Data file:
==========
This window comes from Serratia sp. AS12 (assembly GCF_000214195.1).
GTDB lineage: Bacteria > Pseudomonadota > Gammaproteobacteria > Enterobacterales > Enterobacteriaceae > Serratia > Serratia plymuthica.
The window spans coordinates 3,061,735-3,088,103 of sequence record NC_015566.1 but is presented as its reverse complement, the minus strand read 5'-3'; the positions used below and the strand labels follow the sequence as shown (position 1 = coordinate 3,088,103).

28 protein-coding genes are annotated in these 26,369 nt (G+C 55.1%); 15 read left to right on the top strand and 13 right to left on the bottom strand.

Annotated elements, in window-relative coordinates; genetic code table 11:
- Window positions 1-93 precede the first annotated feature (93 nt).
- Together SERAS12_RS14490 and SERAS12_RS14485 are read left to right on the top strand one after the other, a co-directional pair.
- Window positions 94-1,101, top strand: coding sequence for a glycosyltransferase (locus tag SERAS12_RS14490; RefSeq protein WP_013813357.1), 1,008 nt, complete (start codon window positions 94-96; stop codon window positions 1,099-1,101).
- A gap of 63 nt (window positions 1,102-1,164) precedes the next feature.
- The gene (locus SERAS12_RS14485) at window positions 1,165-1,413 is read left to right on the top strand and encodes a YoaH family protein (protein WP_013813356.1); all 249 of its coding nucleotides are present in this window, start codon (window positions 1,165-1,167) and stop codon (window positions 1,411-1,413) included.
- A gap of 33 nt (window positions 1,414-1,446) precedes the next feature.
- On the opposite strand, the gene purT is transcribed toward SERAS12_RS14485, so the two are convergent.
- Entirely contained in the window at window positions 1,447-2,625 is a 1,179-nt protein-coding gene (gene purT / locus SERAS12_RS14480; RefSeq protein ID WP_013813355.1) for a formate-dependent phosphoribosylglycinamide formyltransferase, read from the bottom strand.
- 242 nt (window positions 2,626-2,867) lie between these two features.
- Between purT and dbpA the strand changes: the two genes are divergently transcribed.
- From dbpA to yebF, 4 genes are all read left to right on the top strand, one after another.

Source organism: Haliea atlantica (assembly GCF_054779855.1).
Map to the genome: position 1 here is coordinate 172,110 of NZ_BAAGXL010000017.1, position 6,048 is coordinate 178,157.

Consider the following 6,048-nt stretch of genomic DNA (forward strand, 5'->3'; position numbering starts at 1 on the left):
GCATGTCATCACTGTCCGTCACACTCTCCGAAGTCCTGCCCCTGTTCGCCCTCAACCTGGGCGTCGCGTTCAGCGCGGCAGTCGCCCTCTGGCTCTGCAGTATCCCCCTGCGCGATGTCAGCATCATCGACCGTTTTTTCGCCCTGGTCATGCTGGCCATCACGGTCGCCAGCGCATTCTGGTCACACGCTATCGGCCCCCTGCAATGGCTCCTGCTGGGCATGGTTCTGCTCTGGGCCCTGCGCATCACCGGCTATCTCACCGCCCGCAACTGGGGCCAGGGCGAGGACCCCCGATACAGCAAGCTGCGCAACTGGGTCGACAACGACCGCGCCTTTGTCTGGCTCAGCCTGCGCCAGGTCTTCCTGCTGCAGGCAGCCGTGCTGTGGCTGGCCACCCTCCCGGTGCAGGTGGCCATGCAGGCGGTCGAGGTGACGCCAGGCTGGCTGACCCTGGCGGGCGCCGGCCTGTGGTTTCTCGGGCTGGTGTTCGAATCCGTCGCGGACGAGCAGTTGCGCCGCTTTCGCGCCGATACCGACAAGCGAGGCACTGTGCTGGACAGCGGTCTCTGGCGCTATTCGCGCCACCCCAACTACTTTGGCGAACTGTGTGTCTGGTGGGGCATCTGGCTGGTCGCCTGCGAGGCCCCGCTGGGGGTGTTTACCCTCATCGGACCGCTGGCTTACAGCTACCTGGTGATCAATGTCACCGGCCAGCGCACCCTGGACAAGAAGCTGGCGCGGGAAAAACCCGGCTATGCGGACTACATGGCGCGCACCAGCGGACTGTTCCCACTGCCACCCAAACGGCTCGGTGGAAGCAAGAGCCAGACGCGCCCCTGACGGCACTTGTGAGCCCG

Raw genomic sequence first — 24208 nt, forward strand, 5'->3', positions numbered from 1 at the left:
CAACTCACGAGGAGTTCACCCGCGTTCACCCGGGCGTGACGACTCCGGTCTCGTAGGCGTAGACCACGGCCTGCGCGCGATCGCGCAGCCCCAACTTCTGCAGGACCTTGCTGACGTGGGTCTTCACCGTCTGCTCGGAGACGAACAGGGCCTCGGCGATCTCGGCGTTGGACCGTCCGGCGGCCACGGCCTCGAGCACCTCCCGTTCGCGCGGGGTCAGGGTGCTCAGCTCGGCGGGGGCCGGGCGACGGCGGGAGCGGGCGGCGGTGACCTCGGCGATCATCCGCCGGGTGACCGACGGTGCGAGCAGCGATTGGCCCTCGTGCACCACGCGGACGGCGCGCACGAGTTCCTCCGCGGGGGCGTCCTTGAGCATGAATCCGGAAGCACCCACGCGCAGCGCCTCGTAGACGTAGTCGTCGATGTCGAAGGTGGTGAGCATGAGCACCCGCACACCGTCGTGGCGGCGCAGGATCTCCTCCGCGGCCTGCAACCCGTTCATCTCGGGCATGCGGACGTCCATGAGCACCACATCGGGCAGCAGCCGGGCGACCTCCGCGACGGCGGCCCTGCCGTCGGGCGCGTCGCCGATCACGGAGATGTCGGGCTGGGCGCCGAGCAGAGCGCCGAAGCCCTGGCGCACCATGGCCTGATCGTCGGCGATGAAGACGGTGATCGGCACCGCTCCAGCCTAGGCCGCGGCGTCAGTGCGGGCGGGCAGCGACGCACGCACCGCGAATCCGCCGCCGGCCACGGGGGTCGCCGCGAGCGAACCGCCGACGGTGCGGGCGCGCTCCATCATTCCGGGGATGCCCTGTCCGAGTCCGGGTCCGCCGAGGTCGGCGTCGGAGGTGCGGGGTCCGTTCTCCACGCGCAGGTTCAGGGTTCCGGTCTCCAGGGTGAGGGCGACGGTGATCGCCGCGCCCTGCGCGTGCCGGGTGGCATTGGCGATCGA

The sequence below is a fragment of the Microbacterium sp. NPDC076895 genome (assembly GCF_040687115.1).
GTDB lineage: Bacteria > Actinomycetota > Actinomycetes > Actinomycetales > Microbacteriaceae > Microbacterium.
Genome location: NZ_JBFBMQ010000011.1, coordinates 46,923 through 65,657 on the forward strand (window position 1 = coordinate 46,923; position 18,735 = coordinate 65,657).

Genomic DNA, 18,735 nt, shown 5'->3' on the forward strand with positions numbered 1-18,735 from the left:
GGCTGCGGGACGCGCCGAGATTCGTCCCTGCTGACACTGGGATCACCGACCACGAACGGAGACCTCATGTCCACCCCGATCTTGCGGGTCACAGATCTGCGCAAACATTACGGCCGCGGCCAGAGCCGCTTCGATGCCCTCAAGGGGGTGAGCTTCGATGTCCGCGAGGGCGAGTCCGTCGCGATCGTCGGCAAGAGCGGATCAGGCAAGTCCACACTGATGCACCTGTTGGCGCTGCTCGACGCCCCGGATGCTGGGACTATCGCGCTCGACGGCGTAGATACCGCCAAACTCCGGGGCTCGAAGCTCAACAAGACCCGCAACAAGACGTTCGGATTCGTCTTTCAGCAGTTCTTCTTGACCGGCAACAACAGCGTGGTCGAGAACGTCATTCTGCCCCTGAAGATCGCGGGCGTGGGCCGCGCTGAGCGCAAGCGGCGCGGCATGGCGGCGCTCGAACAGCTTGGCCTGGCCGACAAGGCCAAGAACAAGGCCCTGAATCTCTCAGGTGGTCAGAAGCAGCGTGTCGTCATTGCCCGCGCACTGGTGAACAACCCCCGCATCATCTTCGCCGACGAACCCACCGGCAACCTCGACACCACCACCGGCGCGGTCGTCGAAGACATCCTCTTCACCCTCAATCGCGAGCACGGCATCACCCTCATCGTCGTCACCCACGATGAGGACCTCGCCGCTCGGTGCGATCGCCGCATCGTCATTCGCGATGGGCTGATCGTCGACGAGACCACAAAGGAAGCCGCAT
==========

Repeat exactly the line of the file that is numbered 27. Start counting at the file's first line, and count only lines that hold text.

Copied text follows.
GGCTGCGGGACGCGCCGAGATTCGTCCCTGCTGACACTGGGATCACCGACCACGAACGGAGACCTCATGTCCACCCCGATCTTGCGGGTCACAGATCTGCGCAAACATTACGGCCGCGGCCAGAGCCGCTTCGATGCCCTCAAGGGGGTGAGCTTCGATGTCCGCGAGGGCGAGTCCGTCGCGATCGTCGGCAAGAGCGGATCAGGCAAGTCCACACTGATGCACCTGTTGGCGCTGCTCGACGCCCCGGATGCTGGGACTATCGCGCTCGACGGCGTAGATACCGCCAAACTCCGGGGCTCGAAGCTCAACAAGACCCGCAACAAGACGTTCGGATTCGTCTTTCAGCAGTTCTTCTTGACCGGCAACAACAGCGTGGTCGAGAACGTCATTCTGCCCCTGAAGATCGCGGGCGTGGGCCGCGCTGAGCGCAAGCGGCGCGGCATGGCGGCGCTCGAACAGCTTGGCCTGGCCGACAAGGCCAAGAACAAGGCCCTGAATCTCTCAGGTGGTCAGAAGCAGCGTGTCGTCATTGCCCGCGCACTGGTGAACAACCCCCGCATCATCTTCGCCGACGAACCCACCGGCAACCTCGACACCACCACCGGCGCGGTCGTCGAAGACATCCTCTTCACCCTCAATCGCGAGCACGGCATCACCCTCATCGTCGTCACCCACGATGAGGACCTCGCCGCTCGGTGCGATCGCCGCATCGTCATTCGCGATGGGCTGATCGTCGACGAGACCACAAAGGAAGCCGCAT